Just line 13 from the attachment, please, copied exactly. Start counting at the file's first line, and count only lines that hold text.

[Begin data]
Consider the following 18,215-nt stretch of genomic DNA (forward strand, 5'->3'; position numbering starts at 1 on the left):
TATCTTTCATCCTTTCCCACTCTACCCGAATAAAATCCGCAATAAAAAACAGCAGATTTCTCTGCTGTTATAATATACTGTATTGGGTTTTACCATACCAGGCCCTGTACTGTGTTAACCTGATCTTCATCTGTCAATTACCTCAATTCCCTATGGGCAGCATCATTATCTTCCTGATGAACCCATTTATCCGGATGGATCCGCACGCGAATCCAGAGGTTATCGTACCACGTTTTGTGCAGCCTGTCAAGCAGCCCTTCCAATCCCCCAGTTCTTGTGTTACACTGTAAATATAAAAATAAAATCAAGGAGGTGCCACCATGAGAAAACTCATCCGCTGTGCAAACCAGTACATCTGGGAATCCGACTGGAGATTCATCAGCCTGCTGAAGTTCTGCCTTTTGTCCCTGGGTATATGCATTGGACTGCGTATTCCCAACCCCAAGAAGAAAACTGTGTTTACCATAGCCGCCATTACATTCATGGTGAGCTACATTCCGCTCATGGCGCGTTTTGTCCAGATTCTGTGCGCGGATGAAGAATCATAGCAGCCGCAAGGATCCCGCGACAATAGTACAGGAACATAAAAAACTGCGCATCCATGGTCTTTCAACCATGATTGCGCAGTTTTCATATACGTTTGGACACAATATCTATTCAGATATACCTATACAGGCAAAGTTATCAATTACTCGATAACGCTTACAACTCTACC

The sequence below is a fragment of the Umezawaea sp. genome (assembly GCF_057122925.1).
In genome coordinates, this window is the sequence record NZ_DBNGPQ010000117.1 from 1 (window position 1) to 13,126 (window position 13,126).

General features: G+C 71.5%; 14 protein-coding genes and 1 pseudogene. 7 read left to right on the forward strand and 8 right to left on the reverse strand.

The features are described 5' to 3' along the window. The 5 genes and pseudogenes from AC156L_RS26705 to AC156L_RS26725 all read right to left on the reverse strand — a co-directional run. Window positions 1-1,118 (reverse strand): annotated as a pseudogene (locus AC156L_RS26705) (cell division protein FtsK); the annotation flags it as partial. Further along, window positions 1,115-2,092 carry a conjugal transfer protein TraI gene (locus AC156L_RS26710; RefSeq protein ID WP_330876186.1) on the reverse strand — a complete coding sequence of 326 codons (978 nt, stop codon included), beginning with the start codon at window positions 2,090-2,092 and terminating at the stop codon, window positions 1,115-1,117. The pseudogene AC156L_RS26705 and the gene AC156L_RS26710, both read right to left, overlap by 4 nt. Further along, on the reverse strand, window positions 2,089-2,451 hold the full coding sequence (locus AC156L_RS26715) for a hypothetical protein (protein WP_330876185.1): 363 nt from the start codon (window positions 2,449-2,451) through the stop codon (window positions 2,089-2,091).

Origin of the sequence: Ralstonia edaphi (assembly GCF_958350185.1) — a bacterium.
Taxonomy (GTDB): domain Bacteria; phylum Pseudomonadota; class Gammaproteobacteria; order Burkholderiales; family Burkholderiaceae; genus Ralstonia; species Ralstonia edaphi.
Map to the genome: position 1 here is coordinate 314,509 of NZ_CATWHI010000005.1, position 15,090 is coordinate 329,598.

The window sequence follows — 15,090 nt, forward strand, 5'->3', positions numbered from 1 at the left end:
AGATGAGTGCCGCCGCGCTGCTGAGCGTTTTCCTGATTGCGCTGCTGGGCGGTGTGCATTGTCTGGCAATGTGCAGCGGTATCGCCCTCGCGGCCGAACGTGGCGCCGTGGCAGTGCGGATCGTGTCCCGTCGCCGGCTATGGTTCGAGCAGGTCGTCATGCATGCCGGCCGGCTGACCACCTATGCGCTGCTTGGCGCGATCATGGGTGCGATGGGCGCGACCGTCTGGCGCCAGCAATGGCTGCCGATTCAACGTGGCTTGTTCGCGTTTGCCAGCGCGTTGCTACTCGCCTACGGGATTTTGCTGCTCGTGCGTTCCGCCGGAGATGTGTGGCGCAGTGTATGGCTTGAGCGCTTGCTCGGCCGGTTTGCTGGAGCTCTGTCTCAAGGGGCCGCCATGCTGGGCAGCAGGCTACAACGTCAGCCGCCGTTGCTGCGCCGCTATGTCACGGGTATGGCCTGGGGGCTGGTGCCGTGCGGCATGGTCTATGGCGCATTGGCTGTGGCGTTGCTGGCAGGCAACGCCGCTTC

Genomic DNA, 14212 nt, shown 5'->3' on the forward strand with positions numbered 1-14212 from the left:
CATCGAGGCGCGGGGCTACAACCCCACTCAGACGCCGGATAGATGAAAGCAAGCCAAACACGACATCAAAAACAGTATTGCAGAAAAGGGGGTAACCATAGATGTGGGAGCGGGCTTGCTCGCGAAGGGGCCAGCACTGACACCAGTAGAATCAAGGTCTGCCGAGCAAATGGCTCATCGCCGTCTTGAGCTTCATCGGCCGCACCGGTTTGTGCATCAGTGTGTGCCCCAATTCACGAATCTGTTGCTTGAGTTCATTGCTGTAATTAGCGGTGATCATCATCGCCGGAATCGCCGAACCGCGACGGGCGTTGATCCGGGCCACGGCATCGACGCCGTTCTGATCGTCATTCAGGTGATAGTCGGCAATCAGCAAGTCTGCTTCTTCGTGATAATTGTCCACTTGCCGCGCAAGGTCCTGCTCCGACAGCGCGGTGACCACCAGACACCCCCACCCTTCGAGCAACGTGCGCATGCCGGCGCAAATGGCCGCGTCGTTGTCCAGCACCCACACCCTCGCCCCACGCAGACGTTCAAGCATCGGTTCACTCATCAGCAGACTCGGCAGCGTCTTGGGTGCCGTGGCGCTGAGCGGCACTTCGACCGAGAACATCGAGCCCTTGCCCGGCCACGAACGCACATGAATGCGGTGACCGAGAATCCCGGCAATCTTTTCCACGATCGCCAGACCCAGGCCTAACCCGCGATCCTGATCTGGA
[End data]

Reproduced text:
CATCGAGGCGCGGGGCTACAACCCCACTCAGACGCCGGATAGATGAAAGCAAGCCAAACACGACATCAAAAACAGTATTGCAGAAAAGGGGGTAACCATAGATGTGGGAGCGGGCTTGCTCGCGAAGGGGCCAGCACTGACACCAGTAGAATCAAGGTCTGCCGAGCAAATGGCTCATCGCCGTCTTGAGCTTCATCGGCCGCACCGGTTTGTGCATCAGTGTGTGCCCCAATTCACGAATCTGTTGCTTGAGTTCATTGCTGTAATTAGCGGTGATCATCATCGCCGGAATCGCCGAACCGCGACGGGCGTTGATCCGGGCCACGGCATCGACGCCGTTCTGATCGTCATTCAGGTGATAGTCGGCAATCAGCAAGTCTGCTTCTTCGTGATAATTGTCCACTTGCCGCGCAAGGTCCTGCTCCGACAGCGCGGTGACCACCAGACACCCCCACCCTTCGAGCAACGTGCGCATGCCGGCGCAAATGGCCGCGTCGTTGTCCAGCACCCACACCCTCGCCCCACGCAGACGTTCAAGCATCGGTTCACTCATCAGCAGACTCGGCAGCGTCTTGGGTGCCGTGGCGCTGAGCGGCACTTCGACCGAGAACATCGAGCCCTTGCCCGGCCACGAACGCACATGAATGCGGTGACCGAGAATCCCGGCAATCTTTTCCACGATCGCCAGACCCAGGCCTAACCCGCGATCCTGATCTGGA